Studies Continue to Examine Androgen-Deprivation Therapy (ADT) and Dementia Risk

Categories: Spring 2017

Androgen deprivation therapy (ADT), also called hormonal therapy, may be used in men who have prostate cancer that has spread too far to be cured by surgery or radiation, or if their cancer comes back after treatment with surgery or radiation. Observational studies have found conflicting results on whether the use of ADT – and whether the length of ADT use – increases the risk of developing dementia.

One recent study included 30,093 patients in the UK newly diagnosed with non-metastatic prostate cancer.1 During a mean follow-up of 4.3 years, researchers compared dementia rates amongst the groups of men who used or did not use ADT. They did not find an association between ADT and an increased risk of dementia, including Alzheimer’s disease.

However, a different study found that ADT used to treat prostate cancer may be associated with an increased risk of dementia.2 The study included 9,272 men with prostate cancer, 1,826 (19.7%) of whom received ADT. The study followed the men for a median of 3.4 years. They found the absolute increased risk of developing dementia among the men who had ADT was 4.4% at 5 years (7.9% among men who received ADT compared to 3.5% in men who did not have ADT). The greatest absolute risk of dementia occurred in men with at least 12 months of ADT. Results were similar when excluding patients with Alzheimer’s disease.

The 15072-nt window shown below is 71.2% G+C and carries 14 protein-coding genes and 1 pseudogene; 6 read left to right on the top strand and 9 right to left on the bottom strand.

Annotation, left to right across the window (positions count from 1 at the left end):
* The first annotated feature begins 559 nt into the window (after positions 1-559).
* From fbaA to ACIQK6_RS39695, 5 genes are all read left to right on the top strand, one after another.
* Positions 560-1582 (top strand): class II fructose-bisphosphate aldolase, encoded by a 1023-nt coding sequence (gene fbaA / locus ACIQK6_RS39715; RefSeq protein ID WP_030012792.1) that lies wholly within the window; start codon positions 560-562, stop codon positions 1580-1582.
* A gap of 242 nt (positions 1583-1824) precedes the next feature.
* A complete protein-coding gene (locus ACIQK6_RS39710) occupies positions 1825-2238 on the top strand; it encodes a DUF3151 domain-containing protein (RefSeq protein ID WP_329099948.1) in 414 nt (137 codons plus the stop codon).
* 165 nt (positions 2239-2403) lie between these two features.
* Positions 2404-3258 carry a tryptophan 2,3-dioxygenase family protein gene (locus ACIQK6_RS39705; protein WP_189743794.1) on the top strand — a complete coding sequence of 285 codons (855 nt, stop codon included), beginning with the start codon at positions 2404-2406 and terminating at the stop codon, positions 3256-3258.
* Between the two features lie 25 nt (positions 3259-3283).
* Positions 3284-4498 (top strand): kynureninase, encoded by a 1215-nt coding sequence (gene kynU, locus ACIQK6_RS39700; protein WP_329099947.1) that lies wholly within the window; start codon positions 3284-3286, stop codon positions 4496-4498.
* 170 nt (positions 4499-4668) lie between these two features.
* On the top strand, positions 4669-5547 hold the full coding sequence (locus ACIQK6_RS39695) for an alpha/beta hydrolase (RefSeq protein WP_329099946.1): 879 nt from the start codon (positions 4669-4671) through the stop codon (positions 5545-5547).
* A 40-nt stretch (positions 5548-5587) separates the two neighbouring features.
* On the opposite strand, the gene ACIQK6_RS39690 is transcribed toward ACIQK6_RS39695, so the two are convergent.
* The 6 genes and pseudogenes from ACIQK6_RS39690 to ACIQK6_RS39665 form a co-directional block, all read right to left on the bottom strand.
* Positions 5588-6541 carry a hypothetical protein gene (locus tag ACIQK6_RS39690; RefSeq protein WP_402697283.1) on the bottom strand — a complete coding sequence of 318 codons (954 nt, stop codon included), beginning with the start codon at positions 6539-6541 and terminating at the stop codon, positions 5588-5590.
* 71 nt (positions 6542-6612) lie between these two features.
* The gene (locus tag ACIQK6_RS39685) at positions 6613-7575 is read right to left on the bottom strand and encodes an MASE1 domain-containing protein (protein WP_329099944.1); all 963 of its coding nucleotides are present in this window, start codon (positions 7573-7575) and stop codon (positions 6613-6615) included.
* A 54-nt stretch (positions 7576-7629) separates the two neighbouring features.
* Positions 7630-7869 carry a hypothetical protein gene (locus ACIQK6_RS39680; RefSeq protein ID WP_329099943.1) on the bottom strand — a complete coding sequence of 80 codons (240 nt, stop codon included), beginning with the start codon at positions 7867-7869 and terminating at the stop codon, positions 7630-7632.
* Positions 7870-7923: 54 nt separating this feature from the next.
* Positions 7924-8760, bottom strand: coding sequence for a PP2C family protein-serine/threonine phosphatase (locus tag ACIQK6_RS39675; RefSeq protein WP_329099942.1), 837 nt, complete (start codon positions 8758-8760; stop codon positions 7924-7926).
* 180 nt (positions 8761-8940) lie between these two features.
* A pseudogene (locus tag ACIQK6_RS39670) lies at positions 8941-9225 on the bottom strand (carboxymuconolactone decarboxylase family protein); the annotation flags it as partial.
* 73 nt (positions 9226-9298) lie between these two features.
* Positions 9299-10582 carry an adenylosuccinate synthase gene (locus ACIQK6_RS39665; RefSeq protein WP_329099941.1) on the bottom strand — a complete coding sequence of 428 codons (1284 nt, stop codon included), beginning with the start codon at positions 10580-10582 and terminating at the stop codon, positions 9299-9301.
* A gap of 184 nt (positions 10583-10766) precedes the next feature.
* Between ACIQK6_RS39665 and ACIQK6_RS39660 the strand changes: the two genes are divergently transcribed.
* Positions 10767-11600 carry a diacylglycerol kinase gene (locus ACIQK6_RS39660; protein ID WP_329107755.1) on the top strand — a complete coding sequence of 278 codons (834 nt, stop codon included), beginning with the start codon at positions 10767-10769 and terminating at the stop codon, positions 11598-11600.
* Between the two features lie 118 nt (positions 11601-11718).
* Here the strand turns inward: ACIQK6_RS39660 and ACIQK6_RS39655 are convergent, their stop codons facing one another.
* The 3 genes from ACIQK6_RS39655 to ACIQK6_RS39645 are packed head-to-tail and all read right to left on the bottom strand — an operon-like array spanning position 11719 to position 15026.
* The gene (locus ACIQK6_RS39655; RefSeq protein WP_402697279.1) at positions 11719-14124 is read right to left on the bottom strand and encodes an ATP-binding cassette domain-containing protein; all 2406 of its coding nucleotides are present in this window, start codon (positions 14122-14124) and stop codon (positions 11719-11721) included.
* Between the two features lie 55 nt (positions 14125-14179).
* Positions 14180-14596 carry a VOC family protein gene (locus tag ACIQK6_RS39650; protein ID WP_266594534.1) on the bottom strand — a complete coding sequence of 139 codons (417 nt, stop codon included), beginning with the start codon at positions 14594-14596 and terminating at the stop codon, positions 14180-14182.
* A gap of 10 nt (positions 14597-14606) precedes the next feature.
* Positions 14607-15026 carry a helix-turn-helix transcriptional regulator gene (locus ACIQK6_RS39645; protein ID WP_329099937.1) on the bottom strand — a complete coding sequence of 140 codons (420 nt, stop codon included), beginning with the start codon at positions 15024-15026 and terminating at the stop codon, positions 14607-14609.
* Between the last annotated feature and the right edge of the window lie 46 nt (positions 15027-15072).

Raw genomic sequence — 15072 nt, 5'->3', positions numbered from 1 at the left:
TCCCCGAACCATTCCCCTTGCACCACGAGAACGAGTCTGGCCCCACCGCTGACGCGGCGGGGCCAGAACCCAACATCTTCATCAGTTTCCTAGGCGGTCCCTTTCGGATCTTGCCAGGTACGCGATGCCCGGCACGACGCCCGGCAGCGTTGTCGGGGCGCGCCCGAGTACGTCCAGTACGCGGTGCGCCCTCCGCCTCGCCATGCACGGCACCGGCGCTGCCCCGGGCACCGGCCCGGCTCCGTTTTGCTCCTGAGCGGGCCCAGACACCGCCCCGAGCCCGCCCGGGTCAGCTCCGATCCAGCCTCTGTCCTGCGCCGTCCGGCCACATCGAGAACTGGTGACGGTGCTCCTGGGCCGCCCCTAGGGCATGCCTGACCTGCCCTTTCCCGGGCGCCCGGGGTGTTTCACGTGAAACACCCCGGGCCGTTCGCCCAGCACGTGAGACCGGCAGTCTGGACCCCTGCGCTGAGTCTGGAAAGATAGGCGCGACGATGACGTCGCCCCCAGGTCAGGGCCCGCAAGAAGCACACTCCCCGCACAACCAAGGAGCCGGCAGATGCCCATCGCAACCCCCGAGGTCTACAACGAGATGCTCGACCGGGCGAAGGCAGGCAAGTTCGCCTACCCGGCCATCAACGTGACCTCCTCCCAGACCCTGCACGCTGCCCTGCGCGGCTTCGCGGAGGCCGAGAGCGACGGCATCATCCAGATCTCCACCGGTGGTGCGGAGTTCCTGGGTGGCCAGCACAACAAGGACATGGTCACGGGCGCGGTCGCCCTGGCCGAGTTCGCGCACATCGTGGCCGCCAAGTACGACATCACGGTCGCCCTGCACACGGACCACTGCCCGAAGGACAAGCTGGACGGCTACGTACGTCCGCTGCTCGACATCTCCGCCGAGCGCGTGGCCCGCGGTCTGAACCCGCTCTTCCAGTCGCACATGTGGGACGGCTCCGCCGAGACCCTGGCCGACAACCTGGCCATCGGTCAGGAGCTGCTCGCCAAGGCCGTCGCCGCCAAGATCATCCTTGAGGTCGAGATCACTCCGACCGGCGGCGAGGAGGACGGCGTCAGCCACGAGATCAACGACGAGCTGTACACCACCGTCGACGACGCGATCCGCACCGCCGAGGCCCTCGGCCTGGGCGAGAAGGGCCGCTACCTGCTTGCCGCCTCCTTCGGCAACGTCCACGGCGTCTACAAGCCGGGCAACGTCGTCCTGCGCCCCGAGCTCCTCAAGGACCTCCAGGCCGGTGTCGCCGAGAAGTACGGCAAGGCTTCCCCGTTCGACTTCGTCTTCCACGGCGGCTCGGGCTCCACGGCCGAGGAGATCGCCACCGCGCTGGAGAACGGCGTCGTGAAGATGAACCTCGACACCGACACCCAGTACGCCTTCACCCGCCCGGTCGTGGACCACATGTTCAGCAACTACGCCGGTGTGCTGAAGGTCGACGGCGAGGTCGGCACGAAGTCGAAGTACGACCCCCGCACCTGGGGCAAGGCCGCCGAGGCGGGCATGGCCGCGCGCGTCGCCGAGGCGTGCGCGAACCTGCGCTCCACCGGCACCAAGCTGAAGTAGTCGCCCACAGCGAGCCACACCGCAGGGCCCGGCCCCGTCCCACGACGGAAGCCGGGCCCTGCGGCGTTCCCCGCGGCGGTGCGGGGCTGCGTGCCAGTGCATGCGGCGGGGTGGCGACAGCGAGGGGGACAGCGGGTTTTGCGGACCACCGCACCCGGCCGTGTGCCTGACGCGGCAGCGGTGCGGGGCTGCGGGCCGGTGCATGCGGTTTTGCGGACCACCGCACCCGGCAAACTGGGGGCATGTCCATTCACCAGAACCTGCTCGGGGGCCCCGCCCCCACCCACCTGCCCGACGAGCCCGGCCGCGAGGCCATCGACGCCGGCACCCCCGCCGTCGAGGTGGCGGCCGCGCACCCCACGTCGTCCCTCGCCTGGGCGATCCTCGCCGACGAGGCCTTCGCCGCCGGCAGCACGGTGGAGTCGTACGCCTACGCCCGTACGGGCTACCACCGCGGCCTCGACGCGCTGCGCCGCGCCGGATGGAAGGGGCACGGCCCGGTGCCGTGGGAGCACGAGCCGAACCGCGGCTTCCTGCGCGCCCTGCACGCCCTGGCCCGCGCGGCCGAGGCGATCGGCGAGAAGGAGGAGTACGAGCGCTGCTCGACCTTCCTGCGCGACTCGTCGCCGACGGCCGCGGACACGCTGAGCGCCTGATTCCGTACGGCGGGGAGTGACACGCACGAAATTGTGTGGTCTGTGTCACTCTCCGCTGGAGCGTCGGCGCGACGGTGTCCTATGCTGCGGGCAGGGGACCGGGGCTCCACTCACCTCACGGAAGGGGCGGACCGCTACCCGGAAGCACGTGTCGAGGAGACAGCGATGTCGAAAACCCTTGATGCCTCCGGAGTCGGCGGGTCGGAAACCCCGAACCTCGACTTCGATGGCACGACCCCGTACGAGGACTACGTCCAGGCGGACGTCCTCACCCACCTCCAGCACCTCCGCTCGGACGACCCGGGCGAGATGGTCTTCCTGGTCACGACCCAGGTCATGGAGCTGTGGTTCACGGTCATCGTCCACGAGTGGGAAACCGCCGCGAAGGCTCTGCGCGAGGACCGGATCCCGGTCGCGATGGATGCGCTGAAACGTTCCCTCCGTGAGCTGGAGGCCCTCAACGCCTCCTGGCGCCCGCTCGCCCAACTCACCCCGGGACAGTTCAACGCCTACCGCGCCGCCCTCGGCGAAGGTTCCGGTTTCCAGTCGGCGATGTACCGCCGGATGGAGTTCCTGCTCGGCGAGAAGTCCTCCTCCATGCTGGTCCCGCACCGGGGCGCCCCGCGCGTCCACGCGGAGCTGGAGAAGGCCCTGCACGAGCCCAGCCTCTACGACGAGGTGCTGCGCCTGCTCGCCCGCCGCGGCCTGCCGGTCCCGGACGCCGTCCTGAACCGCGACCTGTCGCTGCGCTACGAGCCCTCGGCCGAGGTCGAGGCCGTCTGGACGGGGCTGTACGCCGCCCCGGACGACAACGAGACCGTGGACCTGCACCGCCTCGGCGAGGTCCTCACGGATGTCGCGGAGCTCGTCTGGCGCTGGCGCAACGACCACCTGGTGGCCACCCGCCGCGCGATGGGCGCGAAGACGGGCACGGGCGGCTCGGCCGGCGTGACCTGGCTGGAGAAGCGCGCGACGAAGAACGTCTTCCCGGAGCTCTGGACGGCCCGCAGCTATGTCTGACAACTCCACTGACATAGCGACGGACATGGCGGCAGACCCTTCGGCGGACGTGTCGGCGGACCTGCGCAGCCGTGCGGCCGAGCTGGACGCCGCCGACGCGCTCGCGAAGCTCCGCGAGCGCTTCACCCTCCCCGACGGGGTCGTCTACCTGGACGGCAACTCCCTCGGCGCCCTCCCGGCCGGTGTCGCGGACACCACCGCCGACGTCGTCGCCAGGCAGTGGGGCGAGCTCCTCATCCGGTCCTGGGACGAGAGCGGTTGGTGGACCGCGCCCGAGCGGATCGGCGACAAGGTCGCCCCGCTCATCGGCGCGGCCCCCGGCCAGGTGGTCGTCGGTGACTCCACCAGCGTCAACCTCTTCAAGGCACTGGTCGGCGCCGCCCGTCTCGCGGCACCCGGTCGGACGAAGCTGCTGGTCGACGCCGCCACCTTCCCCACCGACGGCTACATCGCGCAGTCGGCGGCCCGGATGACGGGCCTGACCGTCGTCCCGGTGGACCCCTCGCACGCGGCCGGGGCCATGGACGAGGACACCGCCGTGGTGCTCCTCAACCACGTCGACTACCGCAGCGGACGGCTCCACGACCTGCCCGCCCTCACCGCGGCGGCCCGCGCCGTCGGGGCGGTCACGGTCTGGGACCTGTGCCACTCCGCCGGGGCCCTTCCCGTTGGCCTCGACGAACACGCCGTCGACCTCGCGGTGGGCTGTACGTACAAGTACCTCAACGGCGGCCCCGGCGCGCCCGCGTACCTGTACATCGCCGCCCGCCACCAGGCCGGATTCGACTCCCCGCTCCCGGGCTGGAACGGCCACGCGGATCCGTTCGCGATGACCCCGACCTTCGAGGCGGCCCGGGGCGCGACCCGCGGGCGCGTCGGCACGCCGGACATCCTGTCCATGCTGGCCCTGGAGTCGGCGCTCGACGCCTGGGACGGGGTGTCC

The authors of both studies said that their findings should be further evaluated in prospective studies.

  1. J Clin Oncol. 2017 Jan 10;35(2):201-207. Epub 2016 Nov 21.
  2. JAMA Oncol. 2017 Jan 1;3(1):49-55. doi: 10.1001/jamaoncol.2016.3662.

Exercise Can Improve Fatigue for Patients on Androgen Deprivation Therapy

Physical exercise alleviates fatigue for men on androgen deprivation therapy (ADT) for prostate cancer. In a new study, 163 prostate cancer patients undergoing ADT were randomized to resistance training plus either impact loading or aerobic exercise. Resistance training impacted the patient’s muscular systems, impact loading targeted the skeletal system and aerobic exercise targeted the cardiovascular system.

Patients in both exercise programs had reduced fatigue and improved vitality, with the biggest effect seen in men who started with the highest levels of fatigue and lowest levels of vitality.

Eur Urol. 2017 Feb 26. pii: S0302-2838(17)30108-2. doi: 10.1016/j.eururo.2017.02.019. [Epub ahead of print]


Eur Urol. 2017 Feb 26. pii: S0302-2838(17)30108-2. doi:
10.1016/j.eururo.2017.02.019. [Epub ahead of print]

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